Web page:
Dalia’s construction is spread between three main venues. Technip in Paris administered the project and managed piping specifications. Topsides design was handled out of Abu Dhabi, with models sent from there to the topsides/hull fabricator Daewoo in South Korea. The hull was built with the assistance of Tribon software.

Operations at the three main offices were synchronized via Aveva’s PDMS Global system, with PDMS Clean Management relaying clean information to the Daewoo team with “no surprises”. However, as information on the hull and topsides were kept separate (this project pre-dating the Aveva/Tribon merger), essential data on topsides/hull interaction had to be assimilated manually.

Aveva’s newest product, Vantage Marine, will allow hull and topsides designers and fabricators to share the same information model tools in the future. Similar FPSO projects of this scope should therefore benefit from further efficiencies, easing the handover of data during and at the close of the project.

Lennart Olsen, former president of Tribon Solutions and now a director of Aveva, says, “Engineers should be able to trust the IT industry to help them build their businesses and infrastructure the way they want to, and we should be able to deliver that assurance without forcing them to retrain their staff and abandon or migrate their valuable data.”

He illustrates his point by citing Tribon’s former software development path. The total cost of the design office is generally much less than arising from assembly, so Tribon’s efforts were allocated accordingly. Version M2 offered a total project savings of 1% through cutting design man-hours, and over 4% of total project savings in assembly. But why try to halve the time spent on a task that represents only a few per cent of the total project?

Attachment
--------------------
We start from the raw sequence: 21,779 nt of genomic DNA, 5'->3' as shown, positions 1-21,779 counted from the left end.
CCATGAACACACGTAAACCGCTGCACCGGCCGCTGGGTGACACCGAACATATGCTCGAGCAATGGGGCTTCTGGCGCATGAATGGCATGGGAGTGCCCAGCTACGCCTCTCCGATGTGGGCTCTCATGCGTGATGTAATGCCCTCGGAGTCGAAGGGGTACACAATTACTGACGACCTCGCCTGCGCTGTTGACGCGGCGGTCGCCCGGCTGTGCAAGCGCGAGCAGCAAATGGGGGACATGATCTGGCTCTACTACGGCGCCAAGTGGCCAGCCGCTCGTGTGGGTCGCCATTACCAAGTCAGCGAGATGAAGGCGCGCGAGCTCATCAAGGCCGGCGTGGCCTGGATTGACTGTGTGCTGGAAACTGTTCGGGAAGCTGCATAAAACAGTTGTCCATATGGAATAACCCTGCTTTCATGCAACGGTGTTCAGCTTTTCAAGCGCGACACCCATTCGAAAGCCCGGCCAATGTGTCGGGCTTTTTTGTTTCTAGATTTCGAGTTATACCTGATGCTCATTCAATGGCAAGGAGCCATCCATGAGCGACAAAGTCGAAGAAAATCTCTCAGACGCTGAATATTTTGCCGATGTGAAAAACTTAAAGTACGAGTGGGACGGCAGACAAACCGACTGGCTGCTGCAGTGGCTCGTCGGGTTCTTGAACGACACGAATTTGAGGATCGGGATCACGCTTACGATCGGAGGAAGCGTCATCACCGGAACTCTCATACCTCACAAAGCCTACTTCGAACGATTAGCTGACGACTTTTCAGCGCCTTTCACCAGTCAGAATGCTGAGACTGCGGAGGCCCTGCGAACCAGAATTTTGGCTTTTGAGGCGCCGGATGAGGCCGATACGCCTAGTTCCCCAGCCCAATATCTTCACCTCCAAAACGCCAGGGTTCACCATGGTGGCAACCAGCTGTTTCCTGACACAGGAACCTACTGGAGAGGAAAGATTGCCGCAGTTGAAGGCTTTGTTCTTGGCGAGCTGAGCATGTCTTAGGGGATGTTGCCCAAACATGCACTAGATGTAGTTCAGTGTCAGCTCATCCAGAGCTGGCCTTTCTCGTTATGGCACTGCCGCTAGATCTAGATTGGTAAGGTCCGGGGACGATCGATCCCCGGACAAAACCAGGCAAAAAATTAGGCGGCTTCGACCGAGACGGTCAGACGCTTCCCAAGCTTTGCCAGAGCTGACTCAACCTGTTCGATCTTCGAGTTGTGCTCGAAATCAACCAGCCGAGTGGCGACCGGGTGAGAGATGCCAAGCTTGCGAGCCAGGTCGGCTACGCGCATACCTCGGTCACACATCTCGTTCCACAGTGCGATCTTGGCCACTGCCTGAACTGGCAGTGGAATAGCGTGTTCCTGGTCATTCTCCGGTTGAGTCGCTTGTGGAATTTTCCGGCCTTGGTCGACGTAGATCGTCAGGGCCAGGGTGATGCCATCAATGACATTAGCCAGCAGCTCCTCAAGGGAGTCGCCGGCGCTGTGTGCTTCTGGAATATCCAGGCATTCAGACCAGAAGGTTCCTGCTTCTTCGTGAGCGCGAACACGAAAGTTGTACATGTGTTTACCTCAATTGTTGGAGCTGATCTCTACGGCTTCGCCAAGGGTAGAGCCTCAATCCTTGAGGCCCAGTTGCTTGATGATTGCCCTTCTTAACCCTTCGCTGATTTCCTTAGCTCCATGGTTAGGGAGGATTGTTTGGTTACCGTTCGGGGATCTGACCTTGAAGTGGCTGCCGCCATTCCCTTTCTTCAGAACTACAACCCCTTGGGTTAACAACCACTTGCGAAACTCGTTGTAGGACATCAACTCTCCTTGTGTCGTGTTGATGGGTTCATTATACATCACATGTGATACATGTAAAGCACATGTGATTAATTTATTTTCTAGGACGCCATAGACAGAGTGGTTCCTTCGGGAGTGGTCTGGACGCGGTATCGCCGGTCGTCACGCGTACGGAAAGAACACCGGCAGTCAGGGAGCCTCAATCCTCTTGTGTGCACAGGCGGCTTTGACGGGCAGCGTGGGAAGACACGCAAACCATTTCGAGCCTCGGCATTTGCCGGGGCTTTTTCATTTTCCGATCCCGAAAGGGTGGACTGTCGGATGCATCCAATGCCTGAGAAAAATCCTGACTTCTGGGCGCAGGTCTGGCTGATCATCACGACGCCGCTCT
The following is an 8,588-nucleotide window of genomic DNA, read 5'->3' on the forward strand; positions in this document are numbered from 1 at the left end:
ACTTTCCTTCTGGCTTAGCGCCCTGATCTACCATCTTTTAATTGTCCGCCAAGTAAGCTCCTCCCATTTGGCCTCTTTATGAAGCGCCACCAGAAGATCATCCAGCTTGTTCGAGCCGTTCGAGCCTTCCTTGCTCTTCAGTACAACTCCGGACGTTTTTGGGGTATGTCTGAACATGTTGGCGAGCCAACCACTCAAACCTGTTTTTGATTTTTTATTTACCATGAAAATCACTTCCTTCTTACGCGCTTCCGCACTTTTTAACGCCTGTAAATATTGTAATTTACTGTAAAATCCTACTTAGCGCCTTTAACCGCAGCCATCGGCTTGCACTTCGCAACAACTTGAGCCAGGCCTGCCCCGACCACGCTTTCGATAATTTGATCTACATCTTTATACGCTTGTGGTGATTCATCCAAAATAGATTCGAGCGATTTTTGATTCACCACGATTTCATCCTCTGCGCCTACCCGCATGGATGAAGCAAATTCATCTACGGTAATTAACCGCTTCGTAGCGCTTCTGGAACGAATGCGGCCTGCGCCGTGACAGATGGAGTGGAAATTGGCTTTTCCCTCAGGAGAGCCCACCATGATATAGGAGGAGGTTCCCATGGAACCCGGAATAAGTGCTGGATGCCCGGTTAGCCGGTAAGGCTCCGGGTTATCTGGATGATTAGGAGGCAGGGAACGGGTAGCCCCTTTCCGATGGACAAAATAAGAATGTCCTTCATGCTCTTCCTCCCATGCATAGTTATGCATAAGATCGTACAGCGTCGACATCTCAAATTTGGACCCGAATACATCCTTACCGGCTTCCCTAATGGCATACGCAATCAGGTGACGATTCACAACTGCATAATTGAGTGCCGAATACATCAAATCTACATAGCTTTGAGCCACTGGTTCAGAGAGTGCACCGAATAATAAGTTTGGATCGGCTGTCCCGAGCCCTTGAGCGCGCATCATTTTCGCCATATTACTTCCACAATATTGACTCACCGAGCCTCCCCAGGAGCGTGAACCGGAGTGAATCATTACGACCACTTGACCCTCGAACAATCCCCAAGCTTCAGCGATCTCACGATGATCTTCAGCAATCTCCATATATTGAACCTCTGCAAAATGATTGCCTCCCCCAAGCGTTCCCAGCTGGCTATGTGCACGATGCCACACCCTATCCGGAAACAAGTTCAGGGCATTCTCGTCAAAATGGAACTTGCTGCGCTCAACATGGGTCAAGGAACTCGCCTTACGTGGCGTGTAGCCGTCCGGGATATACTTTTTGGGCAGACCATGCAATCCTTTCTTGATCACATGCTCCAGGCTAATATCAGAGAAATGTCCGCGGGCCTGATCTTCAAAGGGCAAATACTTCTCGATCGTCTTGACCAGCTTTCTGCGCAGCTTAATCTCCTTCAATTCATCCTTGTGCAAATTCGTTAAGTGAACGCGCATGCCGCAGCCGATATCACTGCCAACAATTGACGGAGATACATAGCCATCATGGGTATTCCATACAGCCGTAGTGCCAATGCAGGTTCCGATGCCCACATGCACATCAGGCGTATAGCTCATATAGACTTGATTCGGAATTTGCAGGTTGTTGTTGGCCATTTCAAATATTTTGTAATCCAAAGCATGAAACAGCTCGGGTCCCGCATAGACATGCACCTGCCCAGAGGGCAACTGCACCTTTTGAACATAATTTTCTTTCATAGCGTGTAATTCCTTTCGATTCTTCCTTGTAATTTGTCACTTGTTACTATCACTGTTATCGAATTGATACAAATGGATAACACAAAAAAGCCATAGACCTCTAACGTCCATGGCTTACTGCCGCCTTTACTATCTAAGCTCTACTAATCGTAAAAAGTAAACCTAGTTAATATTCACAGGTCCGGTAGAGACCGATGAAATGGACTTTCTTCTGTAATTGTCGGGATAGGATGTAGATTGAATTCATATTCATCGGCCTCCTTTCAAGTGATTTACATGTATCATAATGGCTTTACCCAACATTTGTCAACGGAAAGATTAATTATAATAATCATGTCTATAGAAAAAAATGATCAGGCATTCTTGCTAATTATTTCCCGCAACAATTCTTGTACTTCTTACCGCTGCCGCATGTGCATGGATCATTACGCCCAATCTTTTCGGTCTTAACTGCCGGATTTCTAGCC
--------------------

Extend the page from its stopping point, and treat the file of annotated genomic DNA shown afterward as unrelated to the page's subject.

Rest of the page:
By focussing on shipyard overheads and materials, the subsequent M3 release offered an estimated 15% savings on the total cost of production. So with two releases, Tribon had effectively given yards producing four ships a year the capability to up that number to five.

Most significant of all, however, is the change in attitude and work process that more integrated technology can deliver. Projects are divided by boundaries between disciplines, offices, phases, and subcontractors. These boundaries are necessary because they define the management of the project and allow it to be planned and run discretely. Integration of information and tasks allows the project to cross those boundaries safely and with versatility.

Traditionally, the term handover has conveyed a single period during which the results of one completed set of actions started the next set. However, in the course of a project, decisions are taken which can be enacted without waiting for unrelated areas of the project to “catch up”.

Through eliminating the sequential approach, and introducing more overlap, there is less of an immediate handover moment, and more of a merging of the project’s various phases - in turn alleviating the specter of all projects, the bottleneck. If properly managed, a “staggered” handover can save up to 19 weeks in bringing a facility online. At the current oil price, that translates into a savings of $15,000/day for a 250,000 b/d facility.